Motorcycles and Leadership — The Irrefutable Connection

One need look no further than to the motorcycling community to discover behind the leather and armor, is a best in class curriculum for leadership development. Ironically, while leadership pundits have dissected Fortune 500 corporations to understand why they’re successful, a community rooted in counterculture breeds leaders with the same qualities sought by organizations worldwide.

While it’s true, riders love to get out on the open road and ride, the preparations, skills and experiences that allow that to happen safely, also create leaders. Like any community, the individuals within it represent a variety of interests, perspectives and preferences. What they share, beyond the physical and cognitive skills needed to operate their machines, are the following leadership skills and attributes:

  • Independence. Riding a motorcycle is a solitary pursuit. When we’re riding, it’s us and our motorcycle. We need to be in tune with and comfortable with who we are. Even when we’re riding with a group, we’re alone with our thoughts, our fears and our beliefs. When we ride, we alone make the decisions about how our motorcycle is ridden and where it goes. As we deal successfully with progressive challenges, the successes are ours to claim.
  • Change Management. A ride is always an adventure to some degree. Things happen when we’re out there. It starts to rain, there’s gravel in a corner, someone cuts us off, a detour diverts our carefully planned route, our GPS stops working. The list is endless, and when we’re motoring down the road on a five-hundred-pound-plus machine, things can unfold in a hurry. We have to have our wits about us at all times. We learn to be prepared for the unexpected and to make quick decisions.
  • Risk Management. Although non-riders seem compelled to relate horror stories and gruesome details of people who have been killed or maimed, riders are already aware of the risks. We accept them and prepare for them.The consequences of poor risk management are dire. By overcoming initial fears, often exacerbated by exaggerated, unfounded tales, we reap incredible rewards. No one knows what’s around the next corner.  We’ve learned to assess the effects of weather, speed, road conditions, travel distances and fatigue and respond appropriately.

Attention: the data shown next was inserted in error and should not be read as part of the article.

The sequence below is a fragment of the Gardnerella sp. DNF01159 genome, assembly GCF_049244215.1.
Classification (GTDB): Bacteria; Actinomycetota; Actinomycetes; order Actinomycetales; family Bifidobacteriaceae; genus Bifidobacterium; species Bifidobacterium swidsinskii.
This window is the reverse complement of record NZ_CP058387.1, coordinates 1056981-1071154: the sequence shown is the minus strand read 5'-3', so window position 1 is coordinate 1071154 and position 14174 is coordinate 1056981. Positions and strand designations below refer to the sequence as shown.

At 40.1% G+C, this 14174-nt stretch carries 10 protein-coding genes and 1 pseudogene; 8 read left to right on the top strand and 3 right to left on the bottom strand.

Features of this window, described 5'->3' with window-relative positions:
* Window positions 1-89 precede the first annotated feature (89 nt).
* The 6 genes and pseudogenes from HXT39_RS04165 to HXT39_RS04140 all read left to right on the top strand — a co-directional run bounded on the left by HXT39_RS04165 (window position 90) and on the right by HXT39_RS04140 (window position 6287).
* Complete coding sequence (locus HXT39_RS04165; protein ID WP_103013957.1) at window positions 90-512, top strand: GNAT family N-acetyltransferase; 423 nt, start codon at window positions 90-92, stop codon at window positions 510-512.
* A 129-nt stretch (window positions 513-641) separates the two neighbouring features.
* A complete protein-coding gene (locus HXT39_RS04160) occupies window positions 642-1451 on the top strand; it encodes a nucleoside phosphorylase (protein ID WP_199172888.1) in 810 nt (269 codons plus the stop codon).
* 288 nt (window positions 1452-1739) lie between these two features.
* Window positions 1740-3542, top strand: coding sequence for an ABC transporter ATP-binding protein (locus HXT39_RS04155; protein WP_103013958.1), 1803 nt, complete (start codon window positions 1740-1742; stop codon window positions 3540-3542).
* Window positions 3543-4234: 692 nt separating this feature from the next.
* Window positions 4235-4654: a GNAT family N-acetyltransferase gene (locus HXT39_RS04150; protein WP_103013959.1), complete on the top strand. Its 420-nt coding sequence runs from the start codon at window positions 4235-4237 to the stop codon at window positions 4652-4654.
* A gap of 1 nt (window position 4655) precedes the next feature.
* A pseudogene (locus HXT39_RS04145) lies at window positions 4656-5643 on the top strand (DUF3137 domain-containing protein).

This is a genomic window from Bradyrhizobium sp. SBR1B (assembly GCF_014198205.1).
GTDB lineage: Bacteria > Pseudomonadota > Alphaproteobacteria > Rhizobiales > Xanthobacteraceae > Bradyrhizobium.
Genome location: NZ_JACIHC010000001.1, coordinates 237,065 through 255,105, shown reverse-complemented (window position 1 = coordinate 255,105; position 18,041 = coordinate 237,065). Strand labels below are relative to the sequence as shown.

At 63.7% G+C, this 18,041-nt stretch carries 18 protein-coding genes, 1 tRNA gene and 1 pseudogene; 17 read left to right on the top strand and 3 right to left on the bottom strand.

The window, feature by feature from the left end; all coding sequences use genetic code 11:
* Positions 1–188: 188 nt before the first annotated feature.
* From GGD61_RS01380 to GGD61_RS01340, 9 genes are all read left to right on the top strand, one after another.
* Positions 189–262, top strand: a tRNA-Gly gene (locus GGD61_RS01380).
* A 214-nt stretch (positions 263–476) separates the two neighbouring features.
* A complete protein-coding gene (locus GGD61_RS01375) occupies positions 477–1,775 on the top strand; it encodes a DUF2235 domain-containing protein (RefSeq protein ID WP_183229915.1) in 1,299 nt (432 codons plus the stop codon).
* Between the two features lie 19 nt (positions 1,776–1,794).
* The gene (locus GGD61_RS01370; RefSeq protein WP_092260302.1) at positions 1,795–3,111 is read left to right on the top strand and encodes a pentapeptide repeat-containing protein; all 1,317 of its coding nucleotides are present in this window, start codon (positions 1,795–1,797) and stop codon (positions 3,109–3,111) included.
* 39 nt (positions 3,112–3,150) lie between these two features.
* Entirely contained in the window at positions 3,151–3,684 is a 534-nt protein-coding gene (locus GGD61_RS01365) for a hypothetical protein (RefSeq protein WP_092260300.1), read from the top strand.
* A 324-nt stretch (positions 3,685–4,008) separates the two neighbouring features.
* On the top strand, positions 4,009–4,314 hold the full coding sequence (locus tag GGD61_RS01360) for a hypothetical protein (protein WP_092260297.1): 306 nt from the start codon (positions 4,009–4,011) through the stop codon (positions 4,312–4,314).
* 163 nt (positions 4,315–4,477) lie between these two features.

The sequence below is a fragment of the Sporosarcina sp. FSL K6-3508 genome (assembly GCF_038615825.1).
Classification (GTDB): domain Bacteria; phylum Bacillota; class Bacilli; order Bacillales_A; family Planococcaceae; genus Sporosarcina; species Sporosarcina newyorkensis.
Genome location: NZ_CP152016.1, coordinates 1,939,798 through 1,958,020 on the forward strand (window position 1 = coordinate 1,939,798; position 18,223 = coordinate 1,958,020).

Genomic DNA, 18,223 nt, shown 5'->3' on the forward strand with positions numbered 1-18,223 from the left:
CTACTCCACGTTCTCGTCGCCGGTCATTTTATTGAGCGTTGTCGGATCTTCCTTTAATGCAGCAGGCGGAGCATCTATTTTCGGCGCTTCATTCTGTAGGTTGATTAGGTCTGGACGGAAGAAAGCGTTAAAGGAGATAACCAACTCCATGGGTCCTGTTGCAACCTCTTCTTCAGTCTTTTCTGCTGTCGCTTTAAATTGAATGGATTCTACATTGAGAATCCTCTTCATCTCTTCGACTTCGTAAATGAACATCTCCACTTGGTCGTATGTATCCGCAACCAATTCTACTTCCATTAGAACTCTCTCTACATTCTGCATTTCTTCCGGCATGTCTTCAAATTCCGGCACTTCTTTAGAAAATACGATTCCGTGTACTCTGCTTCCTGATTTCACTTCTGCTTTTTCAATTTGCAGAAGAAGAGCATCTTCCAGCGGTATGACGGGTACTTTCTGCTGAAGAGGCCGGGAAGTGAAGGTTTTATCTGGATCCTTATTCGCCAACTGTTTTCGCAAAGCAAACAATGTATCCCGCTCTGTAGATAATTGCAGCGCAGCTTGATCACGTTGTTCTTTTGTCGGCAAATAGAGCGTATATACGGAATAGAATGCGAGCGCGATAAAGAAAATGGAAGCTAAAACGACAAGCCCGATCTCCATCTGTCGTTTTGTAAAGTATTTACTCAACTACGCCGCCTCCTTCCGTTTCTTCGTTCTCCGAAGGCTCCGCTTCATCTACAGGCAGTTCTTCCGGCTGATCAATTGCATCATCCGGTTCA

• Confidence. Riders have the courage to be who they are and not bow to stereotypes or be stopped by being told they’re too short, too weak or too feminine, or they’ll never learn. Those whose first experiences are in mid-life, have had longer to accumulate fears which they need to overcome. But when they do get past any self-erected obstacles, the joy they experience is that much greater.
  • Sense of Community. We all seek like-minded spirits. Most new riders are amazed at the instant bond and the camaraderie and compassion among riders. There is a common bond from which we not only derive strength as individuals, but also gather that strength to increase the cohesiveness of the community as a whole. Motorcyclists tend to contribute extraordinary amounts of time and effort to charitable causes, nurturing the less fortunate and sharing with the community.

Next time you see a biker, look past his or her gear and consider what they’ve had to accomplish to become who they are. Regardless of the personal or professional choices they’ve made,, they share the above qualities. And who knows? You may just be looking at a community leader, a CEO, a Member of Parliament or the Prime Minister’s wife!

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